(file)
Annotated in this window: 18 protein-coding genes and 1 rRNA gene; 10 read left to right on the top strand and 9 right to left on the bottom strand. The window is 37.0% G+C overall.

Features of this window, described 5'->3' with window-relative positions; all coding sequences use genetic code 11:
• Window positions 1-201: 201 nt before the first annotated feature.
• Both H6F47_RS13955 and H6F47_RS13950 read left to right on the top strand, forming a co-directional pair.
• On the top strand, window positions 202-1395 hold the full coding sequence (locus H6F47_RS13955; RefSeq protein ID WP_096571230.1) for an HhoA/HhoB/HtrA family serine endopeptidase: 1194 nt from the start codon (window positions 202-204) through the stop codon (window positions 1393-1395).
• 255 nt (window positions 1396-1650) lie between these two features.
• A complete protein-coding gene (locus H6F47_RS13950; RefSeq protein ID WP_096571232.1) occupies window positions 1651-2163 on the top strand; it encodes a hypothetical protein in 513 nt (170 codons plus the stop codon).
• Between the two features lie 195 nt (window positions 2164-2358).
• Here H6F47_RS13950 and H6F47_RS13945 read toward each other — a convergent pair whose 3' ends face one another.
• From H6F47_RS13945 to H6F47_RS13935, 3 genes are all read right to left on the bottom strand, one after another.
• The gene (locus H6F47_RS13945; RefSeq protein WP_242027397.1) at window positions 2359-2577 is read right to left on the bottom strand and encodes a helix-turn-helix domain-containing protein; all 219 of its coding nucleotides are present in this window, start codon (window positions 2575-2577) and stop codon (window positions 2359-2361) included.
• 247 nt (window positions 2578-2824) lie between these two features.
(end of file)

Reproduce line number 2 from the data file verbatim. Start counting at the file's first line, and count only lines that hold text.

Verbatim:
Features of this window, described 5'->3' with window-relative positions; all coding sequences use genetic code 11: